Belweder Palace is today the residence of President of the Republic of Poland. The present building is the latest of several that stood on the site since 1660. Belweder once belonged to Poland's last king, Stanisław August Poniatowski, who used it as a porcelain-manufacturing plant. From 1818 it was the residence of Russian Grand Duke Constantine, who fled it at the beginning of the November 1830 Uprising.

After the re-establishment of Poland's independence following World War I, it was the residence of Marshal Józef Piłsudski, Chief of State (1918–22) and later (1926–35) Minister of Military Affairs of Poland, who died there in 1935. (During the May 1926 coup d'état, President Stanisław Wojciechowski had abandoned it ahead of Piłsudski's advancing forces).

During World War II, the building was extensively remodeled for Ludwig Fischer, Governor of occupied Warsaw in the 'General Government' of Poland. It remains one of the few original structures in Warsaw to survive World War II.

In 1945-1952 it was the residence of Bolesław Bierut, and later of the president of the Council of State. From 1989 to July 1994, it was the official residence of Poland's president, but proved too small for that purpose.

Protection of the Belweder Palace by the Government Protection Bureau (Biuro Ochrony Rządu, abbreviated BOR) was difficult, as the palace is located on a hill that shares a fence with the popular Łazienki Park, located below, a major tourist attraction. For security reasons, the park has had to be partly closed during visits by foreign heads of state to the Belweder. Due to the size of Łazienki Park, this has proven difficult and time-consuming, and the Polish press has mocked Secret Service agents checking the bushes and disturbing the Park's peacocks.

Belweder is normally used by the President and the government for ceremonial purposes, while the President resides at the 'Presidential Palace' in the city center. It also serves as an official residence for heads of state on official visits to Poland and other important guests. There have been plans to turn the Belweder Palace into a museum dedicated to Józef Piłsudski. Currently it houses a small exhibition devoted to the Marshal. However, the current president of Poland, Bronisław Komorowski, has chosen to make Belweder his official residence.

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Address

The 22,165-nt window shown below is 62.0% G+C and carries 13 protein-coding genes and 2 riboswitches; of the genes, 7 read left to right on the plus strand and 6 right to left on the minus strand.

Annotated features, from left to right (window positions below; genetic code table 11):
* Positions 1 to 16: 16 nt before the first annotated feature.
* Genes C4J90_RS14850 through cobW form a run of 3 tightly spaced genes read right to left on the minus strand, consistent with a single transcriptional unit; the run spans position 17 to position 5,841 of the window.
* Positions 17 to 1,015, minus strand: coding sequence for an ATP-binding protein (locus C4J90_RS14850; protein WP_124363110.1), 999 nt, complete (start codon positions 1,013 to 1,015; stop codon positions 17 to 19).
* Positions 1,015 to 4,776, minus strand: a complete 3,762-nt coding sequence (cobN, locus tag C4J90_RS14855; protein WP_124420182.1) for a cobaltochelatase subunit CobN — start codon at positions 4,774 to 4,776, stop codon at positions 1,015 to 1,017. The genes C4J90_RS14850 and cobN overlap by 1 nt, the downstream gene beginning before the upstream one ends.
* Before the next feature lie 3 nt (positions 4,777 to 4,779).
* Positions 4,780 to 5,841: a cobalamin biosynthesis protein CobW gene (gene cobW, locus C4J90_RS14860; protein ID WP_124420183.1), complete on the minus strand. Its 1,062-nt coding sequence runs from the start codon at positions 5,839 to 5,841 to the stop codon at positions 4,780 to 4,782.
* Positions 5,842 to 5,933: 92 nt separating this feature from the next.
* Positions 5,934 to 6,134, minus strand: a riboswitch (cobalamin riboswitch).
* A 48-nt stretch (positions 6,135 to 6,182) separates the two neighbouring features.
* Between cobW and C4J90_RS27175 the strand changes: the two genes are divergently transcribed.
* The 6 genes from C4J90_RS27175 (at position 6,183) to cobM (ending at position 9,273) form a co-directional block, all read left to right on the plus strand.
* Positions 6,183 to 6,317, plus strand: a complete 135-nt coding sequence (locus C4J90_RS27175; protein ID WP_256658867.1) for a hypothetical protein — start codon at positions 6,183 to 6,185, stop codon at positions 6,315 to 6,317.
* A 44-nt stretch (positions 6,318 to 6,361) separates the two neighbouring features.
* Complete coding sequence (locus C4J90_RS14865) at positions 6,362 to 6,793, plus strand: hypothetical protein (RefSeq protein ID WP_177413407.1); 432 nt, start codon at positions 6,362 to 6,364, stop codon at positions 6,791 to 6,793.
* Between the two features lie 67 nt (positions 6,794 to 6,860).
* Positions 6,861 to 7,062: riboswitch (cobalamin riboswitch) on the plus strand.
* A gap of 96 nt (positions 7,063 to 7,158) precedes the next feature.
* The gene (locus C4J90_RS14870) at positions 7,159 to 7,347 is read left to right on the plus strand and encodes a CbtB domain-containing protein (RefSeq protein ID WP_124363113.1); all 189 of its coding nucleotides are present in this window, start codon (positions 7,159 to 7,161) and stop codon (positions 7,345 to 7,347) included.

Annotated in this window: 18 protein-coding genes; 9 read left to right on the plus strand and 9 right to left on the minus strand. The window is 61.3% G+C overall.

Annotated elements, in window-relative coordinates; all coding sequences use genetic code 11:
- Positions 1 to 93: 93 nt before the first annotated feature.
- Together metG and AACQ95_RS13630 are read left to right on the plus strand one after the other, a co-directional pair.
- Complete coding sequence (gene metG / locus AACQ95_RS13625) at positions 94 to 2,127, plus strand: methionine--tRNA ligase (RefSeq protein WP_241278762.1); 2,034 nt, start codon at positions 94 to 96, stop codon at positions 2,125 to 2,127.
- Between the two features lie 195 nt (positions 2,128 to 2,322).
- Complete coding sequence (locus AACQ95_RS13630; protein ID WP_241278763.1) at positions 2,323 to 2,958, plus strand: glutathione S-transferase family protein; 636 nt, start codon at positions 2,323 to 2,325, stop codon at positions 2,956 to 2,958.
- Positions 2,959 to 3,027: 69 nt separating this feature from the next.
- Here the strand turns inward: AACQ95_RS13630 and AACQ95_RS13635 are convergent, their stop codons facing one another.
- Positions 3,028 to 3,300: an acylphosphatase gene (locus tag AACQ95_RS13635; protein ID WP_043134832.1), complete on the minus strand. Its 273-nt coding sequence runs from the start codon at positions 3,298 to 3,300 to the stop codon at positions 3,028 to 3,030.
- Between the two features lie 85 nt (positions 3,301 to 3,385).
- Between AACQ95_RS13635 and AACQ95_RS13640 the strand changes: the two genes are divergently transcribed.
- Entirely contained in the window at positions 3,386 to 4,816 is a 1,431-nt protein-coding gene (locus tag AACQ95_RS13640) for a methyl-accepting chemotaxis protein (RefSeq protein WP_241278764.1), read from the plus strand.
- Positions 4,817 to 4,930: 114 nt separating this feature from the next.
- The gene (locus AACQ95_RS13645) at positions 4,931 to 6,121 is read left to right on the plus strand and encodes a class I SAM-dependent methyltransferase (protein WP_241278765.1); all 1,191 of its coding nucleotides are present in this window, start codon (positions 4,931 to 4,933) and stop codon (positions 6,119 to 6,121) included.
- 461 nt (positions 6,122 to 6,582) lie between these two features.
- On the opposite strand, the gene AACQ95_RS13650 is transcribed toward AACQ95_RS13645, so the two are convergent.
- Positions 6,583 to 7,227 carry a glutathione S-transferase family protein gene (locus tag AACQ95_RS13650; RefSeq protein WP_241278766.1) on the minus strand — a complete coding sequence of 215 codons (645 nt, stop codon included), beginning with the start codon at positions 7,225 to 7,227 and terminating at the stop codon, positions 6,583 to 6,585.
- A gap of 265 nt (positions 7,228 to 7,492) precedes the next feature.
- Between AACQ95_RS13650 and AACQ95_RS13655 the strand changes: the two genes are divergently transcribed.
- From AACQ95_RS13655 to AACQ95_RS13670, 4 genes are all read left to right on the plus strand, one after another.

Belwederska 54, Warsaw, Poland
See all sites in Warsaw

Details

Founded: 1660
Category: Palaces, manors and town halls in Poland

More Information

en.wikipedia.org

Rating

4.6/5 (based on Google user reviews)

User Reviews

Ivan Ivanchenko (7 months ago)
I would arrange a short tea/coffee break at Belweder during my trip to Warsaw. Administrator’s way of communication wasn’t joyfull or client friendly. Instead of free place under the umbrella suggestion he asked me to pay 205PLN for brunch. Moreover, administrator hasn’t welcomed, apologised for any inconvenience or even tried to resolve the issue with positive outcomes. His suggestion was to find place at the corner under the Sun, where every table had been already taken over, in other words, just sent me to Nowhere. Btw, my previous feedback was deleted. Dear Belweder service team, Please be more client friendly, and don’t break down the immersive impressions by the city. And don’t delete feedback. Hope you could do better. With best wishes, Ivan
aziz beitawi (11 months ago)
Meh.
Sin Fong Chan (13 months ago)
Pałac Belwederski or Belvedere in Warsaw Visited on 29/9/2019 Near the park is the Belvedere Palace. It has traditionally been the residence of the Polish president and international dignitaries in the 20th century. I have not seen the interior and therefore unable to give a detailed review.
Anna (14 months ago)
Classical architecture from the 19th century.It used to be the office of the president of Poland.I'm sorry I haven't been inside yet.
Bjørn Iver Jacobsen (14 months ago)
The food is delicious and the service was beoynd all expectations. The place and location is mega beautiful.
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